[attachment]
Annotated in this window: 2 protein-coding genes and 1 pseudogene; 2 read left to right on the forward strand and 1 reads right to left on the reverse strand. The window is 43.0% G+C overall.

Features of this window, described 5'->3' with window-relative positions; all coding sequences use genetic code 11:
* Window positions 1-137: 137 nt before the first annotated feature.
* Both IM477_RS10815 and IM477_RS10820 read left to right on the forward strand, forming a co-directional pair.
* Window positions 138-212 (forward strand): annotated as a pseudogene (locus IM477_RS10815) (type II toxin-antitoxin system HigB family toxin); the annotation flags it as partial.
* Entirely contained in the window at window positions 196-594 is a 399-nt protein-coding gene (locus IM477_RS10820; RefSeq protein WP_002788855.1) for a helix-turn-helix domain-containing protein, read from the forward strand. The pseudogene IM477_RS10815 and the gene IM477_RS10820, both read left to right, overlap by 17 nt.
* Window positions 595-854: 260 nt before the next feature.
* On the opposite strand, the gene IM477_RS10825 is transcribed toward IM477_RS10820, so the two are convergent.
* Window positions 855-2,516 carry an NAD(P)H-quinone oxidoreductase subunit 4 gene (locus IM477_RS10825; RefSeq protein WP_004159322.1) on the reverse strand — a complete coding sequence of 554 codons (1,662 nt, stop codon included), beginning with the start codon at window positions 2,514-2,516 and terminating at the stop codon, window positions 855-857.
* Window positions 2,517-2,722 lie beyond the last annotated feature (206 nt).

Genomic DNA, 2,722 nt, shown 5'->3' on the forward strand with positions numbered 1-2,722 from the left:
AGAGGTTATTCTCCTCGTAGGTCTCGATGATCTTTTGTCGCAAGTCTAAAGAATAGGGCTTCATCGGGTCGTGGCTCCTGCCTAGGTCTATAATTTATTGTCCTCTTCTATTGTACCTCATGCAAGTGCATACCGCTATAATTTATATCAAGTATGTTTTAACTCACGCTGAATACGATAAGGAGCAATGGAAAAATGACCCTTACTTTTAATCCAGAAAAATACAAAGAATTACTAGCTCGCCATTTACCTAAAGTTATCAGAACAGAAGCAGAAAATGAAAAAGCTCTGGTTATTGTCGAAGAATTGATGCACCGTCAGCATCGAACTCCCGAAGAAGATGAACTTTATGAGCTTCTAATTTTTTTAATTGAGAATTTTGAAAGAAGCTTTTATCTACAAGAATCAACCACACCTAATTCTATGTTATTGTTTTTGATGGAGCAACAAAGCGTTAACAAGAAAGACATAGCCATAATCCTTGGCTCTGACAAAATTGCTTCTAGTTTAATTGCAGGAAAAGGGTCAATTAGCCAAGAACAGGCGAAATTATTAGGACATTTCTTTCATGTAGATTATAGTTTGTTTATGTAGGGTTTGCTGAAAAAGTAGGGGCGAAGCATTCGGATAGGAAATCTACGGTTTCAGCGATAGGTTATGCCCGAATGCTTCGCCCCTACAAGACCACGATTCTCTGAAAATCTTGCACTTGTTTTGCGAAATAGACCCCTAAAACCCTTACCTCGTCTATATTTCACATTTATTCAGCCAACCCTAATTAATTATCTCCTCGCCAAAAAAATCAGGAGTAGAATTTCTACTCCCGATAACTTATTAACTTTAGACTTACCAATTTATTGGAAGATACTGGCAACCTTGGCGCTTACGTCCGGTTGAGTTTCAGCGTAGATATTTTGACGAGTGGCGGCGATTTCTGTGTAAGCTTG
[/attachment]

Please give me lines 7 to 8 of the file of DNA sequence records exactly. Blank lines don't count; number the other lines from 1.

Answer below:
* Window positions 595-854: 260 nt before the next feature.
* On the opposite strand, the gene IM477_RS10825 is transcribed toward IM477_RS10820, so the two are convergent.